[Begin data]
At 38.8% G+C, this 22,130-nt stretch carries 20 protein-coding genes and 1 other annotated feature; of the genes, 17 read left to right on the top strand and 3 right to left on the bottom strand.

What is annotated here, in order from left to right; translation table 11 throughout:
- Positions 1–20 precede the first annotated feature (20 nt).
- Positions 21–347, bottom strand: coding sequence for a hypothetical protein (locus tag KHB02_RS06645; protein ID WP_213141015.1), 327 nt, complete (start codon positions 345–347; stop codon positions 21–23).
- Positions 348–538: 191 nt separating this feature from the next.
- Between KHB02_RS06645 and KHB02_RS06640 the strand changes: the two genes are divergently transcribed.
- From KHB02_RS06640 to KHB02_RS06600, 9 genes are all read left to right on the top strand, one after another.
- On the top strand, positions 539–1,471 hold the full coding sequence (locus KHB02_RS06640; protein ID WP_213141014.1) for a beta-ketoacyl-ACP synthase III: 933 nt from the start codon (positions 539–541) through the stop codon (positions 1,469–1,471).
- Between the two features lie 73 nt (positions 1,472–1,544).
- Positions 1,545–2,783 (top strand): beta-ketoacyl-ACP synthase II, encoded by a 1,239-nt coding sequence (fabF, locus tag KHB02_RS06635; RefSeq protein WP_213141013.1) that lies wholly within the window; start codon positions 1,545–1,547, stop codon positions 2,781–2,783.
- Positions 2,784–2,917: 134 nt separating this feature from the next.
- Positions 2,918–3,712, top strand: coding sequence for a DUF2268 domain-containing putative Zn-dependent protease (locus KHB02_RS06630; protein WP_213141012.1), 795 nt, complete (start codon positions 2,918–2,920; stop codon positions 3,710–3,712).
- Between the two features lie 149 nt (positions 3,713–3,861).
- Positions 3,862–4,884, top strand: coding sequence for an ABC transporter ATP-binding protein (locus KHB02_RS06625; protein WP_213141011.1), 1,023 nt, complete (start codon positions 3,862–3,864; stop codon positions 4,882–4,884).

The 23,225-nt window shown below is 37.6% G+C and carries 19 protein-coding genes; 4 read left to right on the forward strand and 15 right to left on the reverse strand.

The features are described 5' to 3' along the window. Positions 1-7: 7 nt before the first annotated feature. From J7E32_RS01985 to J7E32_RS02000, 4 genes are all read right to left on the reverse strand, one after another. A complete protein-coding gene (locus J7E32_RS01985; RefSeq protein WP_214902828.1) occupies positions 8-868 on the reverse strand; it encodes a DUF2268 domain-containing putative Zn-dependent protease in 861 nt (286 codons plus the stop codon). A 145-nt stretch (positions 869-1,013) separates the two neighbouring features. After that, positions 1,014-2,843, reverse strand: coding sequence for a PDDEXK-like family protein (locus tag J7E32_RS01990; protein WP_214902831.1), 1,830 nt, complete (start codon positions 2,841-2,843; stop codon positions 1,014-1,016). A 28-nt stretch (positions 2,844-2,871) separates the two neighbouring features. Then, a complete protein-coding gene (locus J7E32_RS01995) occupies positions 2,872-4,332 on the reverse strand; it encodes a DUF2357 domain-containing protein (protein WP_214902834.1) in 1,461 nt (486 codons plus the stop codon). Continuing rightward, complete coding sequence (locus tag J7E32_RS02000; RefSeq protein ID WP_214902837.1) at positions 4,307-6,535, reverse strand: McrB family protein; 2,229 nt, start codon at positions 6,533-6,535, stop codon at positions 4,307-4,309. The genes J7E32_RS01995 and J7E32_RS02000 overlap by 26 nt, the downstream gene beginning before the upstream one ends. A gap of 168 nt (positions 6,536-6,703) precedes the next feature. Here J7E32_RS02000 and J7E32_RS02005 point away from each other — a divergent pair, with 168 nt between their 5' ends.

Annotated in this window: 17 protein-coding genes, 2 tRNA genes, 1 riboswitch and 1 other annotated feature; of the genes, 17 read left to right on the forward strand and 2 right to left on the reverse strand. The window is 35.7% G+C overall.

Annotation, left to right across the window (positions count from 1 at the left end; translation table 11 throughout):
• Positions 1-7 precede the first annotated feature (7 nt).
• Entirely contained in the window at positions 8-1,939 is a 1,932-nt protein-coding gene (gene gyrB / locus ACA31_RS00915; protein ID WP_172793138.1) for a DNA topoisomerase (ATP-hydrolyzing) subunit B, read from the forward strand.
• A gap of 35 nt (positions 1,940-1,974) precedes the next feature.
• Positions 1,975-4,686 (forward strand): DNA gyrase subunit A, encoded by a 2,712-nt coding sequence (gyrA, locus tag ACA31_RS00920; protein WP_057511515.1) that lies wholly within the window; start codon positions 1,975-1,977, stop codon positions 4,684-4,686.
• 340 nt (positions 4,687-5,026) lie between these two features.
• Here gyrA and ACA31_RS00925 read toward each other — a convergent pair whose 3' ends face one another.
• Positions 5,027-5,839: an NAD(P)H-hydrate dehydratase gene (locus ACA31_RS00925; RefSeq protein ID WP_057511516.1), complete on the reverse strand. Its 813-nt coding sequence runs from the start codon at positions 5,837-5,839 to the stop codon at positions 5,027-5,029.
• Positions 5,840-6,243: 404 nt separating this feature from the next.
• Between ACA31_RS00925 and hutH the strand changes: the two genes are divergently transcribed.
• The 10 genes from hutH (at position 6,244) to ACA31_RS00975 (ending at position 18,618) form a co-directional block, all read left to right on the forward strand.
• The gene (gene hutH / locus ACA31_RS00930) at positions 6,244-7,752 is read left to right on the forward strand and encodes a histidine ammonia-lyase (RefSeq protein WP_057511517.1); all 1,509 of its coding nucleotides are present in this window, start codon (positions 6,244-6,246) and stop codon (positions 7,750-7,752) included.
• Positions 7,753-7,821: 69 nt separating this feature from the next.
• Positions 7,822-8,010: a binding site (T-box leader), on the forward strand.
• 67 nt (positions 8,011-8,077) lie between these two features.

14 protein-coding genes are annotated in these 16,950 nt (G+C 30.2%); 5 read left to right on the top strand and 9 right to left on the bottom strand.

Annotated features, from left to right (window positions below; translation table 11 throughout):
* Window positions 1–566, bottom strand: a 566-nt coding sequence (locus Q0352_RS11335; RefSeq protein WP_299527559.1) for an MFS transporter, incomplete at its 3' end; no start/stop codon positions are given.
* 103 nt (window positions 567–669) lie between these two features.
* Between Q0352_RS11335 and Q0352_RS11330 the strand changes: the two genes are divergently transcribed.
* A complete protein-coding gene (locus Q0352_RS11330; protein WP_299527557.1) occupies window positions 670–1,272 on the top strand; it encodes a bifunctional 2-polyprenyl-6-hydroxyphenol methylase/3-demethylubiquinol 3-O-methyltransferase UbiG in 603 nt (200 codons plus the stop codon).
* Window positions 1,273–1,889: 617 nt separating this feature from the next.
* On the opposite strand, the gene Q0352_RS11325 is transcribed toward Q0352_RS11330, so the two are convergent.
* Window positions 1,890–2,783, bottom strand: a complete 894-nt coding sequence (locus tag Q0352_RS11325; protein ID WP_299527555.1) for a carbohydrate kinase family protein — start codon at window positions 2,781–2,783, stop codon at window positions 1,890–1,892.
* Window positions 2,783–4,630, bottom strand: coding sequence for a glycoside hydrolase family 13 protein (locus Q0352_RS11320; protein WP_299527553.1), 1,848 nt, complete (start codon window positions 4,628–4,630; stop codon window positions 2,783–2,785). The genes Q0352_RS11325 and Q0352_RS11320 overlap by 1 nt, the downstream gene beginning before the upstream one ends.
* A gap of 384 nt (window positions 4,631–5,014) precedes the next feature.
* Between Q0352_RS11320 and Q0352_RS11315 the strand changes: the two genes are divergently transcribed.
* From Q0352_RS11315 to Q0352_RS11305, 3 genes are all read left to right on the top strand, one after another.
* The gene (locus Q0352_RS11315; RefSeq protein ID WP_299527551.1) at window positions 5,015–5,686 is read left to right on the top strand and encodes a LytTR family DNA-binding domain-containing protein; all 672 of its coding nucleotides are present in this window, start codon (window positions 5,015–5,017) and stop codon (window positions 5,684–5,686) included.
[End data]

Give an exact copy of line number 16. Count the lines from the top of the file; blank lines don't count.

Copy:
The features are described 5' to 3' along the window. Positions 1-7: 7 nt before the first annotated feature. From J7E32_RS01985 to J7E32_RS02000, 4 genes are all read right to left on the reverse strand, one after another. A complete protein-coding gene (locus J7E32_RS01985; RefSeq protein WP_214902828.1) occupies positions 8-868 on the reverse strand; it encodes a DUF2268 domain-containing putative Zn-dependent protease in 861 nt (286 codons plus the stop codon). A 145-nt stretch (positions 869-1,013) separates the two neighbouring features. After that, positions 1,014-2,843, reverse strand: coding sequence for a PDDEXK-like family protein (locus tag J7E32_RS01990; protein WP_214902831.1), 1,830 nt, complete (start codon positions 2,841-2,843; stop codon positions 1,014-1,016). A 28-nt stretch (positions 2,844-2,871) separates the two neighbouring features. Then, a complete protein-coding gene (locus J7E32_RS01995) occupies positions 2,872-4,332 on the reverse strand; it encodes a DUF2357 domain-containing protein (protein WP_214902834.1) in 1,461 nt (486 codons plus the stop codon). Continuing rightward, complete coding sequence (locus tag J7E32_RS02000; RefSeq protein ID WP_214902837.1) at positions 4,307-6,535, reverse strand: McrB family protein; 2,229 nt, start codon at positions 6,533-6,535, stop codon at positions 4,307-4,309. The genes J7E32_RS01995 and J7E32_RS02000 overlap by 26 nt, the downstream gene beginning before the upstream one ends. A gap of 168 nt (positions 6,536-6,703) precedes the next feature. Here J7E32_RS02000 and J7E32_RS02005 point away from each other — a divergent pair, with 168 nt between their 5' ends.